Cognitive Science and Augmentative and Alternative Communication

Janice Light, Peter Lindsay

Research output: Contribution to journalArticlepeer-review

66 Scopus citations

Abstract

To date, research and clinical attention in the field of augmentativeand alternative communication (AAC) has largely ignored the role of cognition. This paper explores some of the theoretical issues currently being addressed in the field of cognitive science and discusses the potential impact of these issues for persons who use AAC systems. Issues considered include the information-processing capabilities of human memory systems, the limitations of working memory, the knowledge structures of long-term memory, the encoding of information into memory, the retrieval of information from memory stores, the construction of mental models to make sense of the world, the role of metacognition in problem solving, and the nature of novice and expert performances. Case examples from the AAC field are used to illustrate how the theoretical constructs presented may apply to system design and to clinical and educational practice. Directions for further research to address the information processing issues in the AAC field are proposed.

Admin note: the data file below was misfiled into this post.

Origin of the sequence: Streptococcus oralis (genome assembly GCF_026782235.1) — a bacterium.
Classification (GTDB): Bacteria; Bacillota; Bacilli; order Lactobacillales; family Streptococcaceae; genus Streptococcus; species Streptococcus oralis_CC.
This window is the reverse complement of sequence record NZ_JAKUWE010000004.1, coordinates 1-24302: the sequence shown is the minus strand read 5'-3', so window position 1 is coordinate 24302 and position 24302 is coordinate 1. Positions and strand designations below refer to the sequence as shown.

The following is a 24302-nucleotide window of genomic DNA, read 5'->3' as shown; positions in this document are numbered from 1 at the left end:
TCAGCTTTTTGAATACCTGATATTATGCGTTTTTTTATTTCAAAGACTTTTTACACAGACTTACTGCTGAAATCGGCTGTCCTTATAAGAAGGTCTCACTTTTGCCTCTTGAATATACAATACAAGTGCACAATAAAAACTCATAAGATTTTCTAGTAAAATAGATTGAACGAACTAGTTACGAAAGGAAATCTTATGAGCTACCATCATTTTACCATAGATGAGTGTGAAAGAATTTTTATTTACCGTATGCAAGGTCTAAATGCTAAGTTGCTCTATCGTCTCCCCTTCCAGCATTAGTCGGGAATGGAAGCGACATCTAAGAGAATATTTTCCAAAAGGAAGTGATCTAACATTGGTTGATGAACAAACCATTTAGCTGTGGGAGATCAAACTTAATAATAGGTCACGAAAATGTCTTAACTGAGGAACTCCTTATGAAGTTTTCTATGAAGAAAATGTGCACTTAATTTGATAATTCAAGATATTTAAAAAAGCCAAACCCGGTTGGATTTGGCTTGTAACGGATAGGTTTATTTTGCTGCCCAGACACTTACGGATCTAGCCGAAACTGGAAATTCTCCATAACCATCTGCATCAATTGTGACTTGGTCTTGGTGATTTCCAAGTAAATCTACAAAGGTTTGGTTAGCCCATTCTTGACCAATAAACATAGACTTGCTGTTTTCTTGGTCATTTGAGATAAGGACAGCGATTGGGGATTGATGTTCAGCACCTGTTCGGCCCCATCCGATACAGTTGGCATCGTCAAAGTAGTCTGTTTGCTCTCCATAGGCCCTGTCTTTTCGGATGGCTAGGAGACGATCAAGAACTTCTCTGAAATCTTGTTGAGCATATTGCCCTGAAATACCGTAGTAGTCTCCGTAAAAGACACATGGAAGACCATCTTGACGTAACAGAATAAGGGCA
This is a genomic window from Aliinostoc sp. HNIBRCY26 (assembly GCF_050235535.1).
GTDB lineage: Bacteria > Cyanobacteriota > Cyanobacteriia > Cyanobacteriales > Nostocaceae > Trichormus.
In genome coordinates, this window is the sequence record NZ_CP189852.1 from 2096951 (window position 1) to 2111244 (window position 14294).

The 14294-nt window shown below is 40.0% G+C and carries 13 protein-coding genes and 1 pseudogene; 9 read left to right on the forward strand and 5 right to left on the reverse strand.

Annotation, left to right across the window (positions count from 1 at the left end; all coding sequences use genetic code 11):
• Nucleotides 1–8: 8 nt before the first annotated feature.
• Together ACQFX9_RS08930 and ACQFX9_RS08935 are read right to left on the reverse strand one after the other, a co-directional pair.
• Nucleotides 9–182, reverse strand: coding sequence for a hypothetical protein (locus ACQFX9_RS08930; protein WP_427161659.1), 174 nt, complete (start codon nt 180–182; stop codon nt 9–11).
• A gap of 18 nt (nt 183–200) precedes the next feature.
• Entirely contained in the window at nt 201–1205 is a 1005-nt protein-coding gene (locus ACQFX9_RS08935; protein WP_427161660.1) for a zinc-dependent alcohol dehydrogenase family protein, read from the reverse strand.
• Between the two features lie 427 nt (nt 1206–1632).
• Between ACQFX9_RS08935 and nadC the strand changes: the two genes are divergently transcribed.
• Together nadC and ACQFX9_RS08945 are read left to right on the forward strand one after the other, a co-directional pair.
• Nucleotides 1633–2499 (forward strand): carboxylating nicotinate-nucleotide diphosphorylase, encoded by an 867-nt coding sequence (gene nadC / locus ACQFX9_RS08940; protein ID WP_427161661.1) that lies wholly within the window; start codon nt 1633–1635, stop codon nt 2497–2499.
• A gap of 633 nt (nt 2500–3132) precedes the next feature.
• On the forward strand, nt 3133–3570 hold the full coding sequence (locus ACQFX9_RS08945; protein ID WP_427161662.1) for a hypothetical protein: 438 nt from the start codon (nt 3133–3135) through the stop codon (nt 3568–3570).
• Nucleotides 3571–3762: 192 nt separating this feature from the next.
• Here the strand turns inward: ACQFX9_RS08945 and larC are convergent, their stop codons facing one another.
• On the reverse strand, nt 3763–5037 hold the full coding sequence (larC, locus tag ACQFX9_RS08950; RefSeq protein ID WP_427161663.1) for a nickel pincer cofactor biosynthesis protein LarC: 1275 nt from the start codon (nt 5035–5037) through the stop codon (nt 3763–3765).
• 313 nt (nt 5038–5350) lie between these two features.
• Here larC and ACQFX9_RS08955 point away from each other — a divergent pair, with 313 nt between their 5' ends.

Original languageEnglish (US)
Pages (from-to)186-203
Number of pages18
JournalAugmentative and Alternative Communication
Volume7
Issue number3
DOIs
StatePublished - Jan 1991

All Science Journal Classification (ASJC) codes

  • Rehabilitation
  • Speech and Hearing

Fingerprint Dive into the research topics of 'Cognitive Science and Augmentative and Alternative Communication'. Together they form a unique fingerprint.

Cite this